Wednesday, October 27, 2010

Viva la (Educational) Revolution! (And Start with Kindergarten)

Further to Sir Ken's feeling that education needs a radical transformation to meet the needs of today's learner in today's world, I am excited by some of the changes that are happening in my little district.

The whole "Think Globally, Act Locally" mantra springs to light here.  Trying to change the whole world by yourself can be daunting (and not just in footwear fashion), but trying small things yourself is more manageable and you can begin to see and feel the changes yourself.  It is also inspiring to see teachers around me innovating and creating.  When you see it happening in the next classroom or the next school, you think, "Yeah, I can do that!" or even, "Hmmm, that won't work for me."  There are lots of things happening in my district from which I have the luxury of picking and choosing.

The implementation of full-day kindergarten has been an interesting journey.  It sparked lofty debate about whether such young people should be in school that long, or at all; the parents had more immediate concerns such as, "Who is going to supervise my kid when he's out on the playground with the other hundreds of kids?"  But despite the controversial beginnings, full-day kindergarten has forces my district to look carefully at what it does and why we do things.  Instead of merely doubling the kindergarten curriculum or extending downward the grade 1 curriculum, my district has explored different ways of doing things, such as: individualized learning, learning through play, and project based learning.  Granted these kinds of things existed before, but only in pockets, and usually from individual teacher's (or school's) experimentation.  We've never come out and said before, "This is the way we're going to do things.  This is the basis of our new system." 

I find that really exciting.  Of course, one of the changes that the new kindergarten rooms is making is the change in classroom atmosphere.  They are using a less structured, less industrial, more organic approach that for obvious reasons, appeals to me.  This is not change for the sake of change, in terms of just mere window dressing.  We're talking about a radical change in how we do things.  This is not your father's model of education.  It should look different.

Below, there are some pictures that show what some of these new kindergarten classes look like:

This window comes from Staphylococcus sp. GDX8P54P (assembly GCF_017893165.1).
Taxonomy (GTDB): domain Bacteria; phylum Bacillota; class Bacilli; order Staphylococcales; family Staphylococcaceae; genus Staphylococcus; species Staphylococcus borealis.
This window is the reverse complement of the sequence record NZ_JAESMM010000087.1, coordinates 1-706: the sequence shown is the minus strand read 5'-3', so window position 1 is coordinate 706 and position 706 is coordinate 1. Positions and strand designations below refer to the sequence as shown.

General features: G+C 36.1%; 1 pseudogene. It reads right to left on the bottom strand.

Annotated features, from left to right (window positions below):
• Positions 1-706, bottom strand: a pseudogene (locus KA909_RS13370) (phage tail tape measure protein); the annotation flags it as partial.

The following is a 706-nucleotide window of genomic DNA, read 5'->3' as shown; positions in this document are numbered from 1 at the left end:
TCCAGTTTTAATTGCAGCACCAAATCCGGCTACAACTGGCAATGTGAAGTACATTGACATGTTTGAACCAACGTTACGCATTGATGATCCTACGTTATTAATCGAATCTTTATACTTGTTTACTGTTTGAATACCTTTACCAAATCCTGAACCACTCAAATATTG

My transformation of education (seemingly) started with the physical, the classroom space.  I say seemingly because I've been wanting to change the way I teach and have tried lots of different things, but this beginning seems to be the most accessible to me.  For kids, the classroom setup is more obvious to them that things are changing, and they have responded positively to those changes.

My revolution will continue.

Sunday, October 24, 2010

Two Posts in Two Days! (Sir Ken's fault)

I know, hard to believe.

I had yesterday's post on the back burner for a while, but couldn't post it because I hadn't uploaded the pictures yet.  You know how it is.

obligatory picture from

But I wanted to talk about going to see Sir Ken Robinson last Thursday.  My excellent administrator, Lisa, arranged for me and three other teachers to go.  As you may know, Ken Robinson is my guru for this journey I am presently on (see ).  In my quest to make learning more relevant for my students, I frequently refer to the words and ideas of Sir Ken.  So you can imagine my joy when I found out I was going to see him.  It was about equal to the excitement I felt when my buddy got tickets through lottery to see the Who in 1980.  How could he possibly live up to the expectations given hype like that?  Well, he did.  He was as profound and as witty as he is in his videos and writing.  Perhaps he is even more impressive because he was doing it live, without any notes, and feeding off the feedback from the audience.  There were quite a few technical glitches at the beginning (mics that didn't work, a projector that shone right into his face, a crying baby), but he rode them and even worked them into his presentation.  He relaxed the audience, not the other way around.

What Can You Subtract and Still Have Education?
One real a-ha moment was when Sir Ken was talking about theatre director Peter Brook, who asked, "What can you subtract and still have threatre?"  You don't really need lights or curtains or makeup or costumes or even a stage for that matter.  All you really need is an actor and an audience.  Sir Ken said that we need to apply this analogy to education because all we really need is a teacher and some students.  He added that we shouldn't add anything else unless it improves education